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Home » News » Tokenomics and Token Unlocks: A Guide for New Crypto Traders (crypto-news-flash)

Tokenomics and Token Unlocks: A Guide for New Crypto Traders (crypto-news-flash)

There are many peculiarities that separate crypto from TradFi (traditional finance), and that can be challenging when new traders enter the arena.
At the top of the list must be the concept of tokenomics, i.e., the demand and supply characteristics of a crypto project.

If you trade or invest in stocks, you generally just look at the performance of the underlying company or the wider economy’s impact on the market. In crypto, you must understand tokenomics.

What are tokenomics? Effectively, they are the micro—economy of a cryptocurrency project, dealing with the number of tokens in circulation, the maximum supply of tokens, and, where possible, the schedule of token unlocks (something we will deal with a bit later). So we can do simple math: The number of tokens multiplied by each token’s value will give you the total market cap of that project.

If you are learning how to trade cryptocurrencies, then looking at Bitcoin is the easiest example to understand tokenomics. Bitcoin has a circulating supply of 19.62 million BTC (today), and its maximum supply is 21 million BTC. We know more BTC enters the market via mining. But with the Bitcoin halving (the next one is due in April), the reward for mining decreases, so there is less pressure on supply.

Bitcoin’s tokenomics are uncommon

Bitcoin’s tokenomics are pretty well known. Indeed, they form a large part of its attraction. However, they are, in fact, atypical of the crypto industry. We can point to projects like Shiba Inu, which initially had a supply of one quadrillion tokens. Now, many of those tokens were burned (sent to a dead wallet so they no longer enter the market), but there are still around 590 trillion Shiba Inu tokens in circulation. So, despite what you might hear from some crypto influencers on YouTube, there is no way that Shiba Inu will reach a figure like $1 per token – there is simply not enough money on the planet.

Shiba Inu is arguably at the extreme end of the market when it comes to tokenomics, but we can look at others that are less stark, notably Chainlink. Chainlink is a cryptocurrency project that works to link together disparate private and public blockchains. It has been gaining a lot of traction recently due to its partnership with SWIFT and major banks, with many believing the LINK token will be key to bringing the world banking system onto the blockchain.

There is a maximum supply of one billion LINK tokens, of which 587 million are in circulation. So, LINK traders will have to worry about the fact that almost half of the token supply has not entered the market. In addition, they must also worry about who owns the tokens that are in circulation, as the Chainlink team itself may sell to raise funds for various aspects of their project. None of this should be taken as a negative – it’s simply a reality. Chainlink has ambitious goals, and it will need those tokens to meet them.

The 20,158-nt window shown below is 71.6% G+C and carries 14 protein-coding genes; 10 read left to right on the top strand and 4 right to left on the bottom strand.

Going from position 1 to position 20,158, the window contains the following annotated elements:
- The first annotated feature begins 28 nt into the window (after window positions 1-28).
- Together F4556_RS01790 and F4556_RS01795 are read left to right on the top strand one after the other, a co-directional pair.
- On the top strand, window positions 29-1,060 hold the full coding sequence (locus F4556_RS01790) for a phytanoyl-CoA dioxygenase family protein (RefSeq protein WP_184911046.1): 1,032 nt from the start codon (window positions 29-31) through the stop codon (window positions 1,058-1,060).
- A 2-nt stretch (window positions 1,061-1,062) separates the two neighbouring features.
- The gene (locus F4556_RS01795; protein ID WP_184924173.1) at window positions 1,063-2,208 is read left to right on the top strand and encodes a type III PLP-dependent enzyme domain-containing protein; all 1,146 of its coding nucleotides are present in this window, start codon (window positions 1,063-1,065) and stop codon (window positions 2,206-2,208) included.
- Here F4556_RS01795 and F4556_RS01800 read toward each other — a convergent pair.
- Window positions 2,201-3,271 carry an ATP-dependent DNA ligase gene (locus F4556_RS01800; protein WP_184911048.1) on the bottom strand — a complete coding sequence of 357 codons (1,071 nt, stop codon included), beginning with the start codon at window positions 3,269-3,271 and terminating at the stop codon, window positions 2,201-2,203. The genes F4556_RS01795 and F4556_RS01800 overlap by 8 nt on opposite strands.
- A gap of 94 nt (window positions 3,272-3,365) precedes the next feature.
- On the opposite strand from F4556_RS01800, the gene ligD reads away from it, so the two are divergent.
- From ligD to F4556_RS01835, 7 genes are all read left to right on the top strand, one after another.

Token unlocks happen all the time

Other projects will have periodic token unlocks. In February 2024, for example, major crypto projects like Aptos, Avalanche, and The Sandbox have had token unlocks. This means that more tokens will enter the circulating supply, thereby impacting the token’s price. Some projects are able to absorb any shocks, whereas others may be negatively affected. However, with most projects, the information is readily available in advance (this is called a vesting schedule), so traders can work to profit from it, for example, by shorting that crypto on a trading platform.

What you must look out for as a trader are projects with bad tokenomics and poor or no vesting schedules. If there is not a clear indication of when or why the token unlocks will occur, then you should see that as a major red flag. You should also be aware that many crypto projects are governed by DAOs or other bodies, who may vote to change the tokenomics, including increasing the supply of tokens. A popular project, Router Protocol, recently proposed to increase the number of ROUTE tokens by several types over, an idea that went down like a lead balloon for those holding the tokens already.

Do your research on tokenomics and unlocks

The bottom line is this: You will want reliability and predictability when it comes to token unlocks. They are not a bad thing. Indeed, they are crucial to the survival of some projects. But the last thing you want to do is have a sudden influx of tokens to decimate the price. Good crypto projects won’t allow this to happen. We mentioned Chainlink, previously, and it’s worth noting that it is a legitimate project – it’s not going to suddenly dump all the non-circulating tokens on the market. Others are not so clear about their intentions. It is up to the individual trader to discern what they are.

As for overall tokenomics, we would not say to be put off simply by a large supply; even Shiba Inu has its merits. Moreover, even if many of the tokens have been held back, it is more important to evaluate the reason and structure rather than the number of tokens. Some projects will have long-term goals, aiming to disrupt traditional finance, and they may need the tokens as part of that strategy. Indeed, it’s worth remembering that many of the tokens will be used to reward developers building applications on the platform. Crypto is more than just trading and investing. And as we mentioned, tokenomics is the micro-economy that governs each project. As traders, it is up to you to investigate everything you can about that micro-economy before you make that trade.

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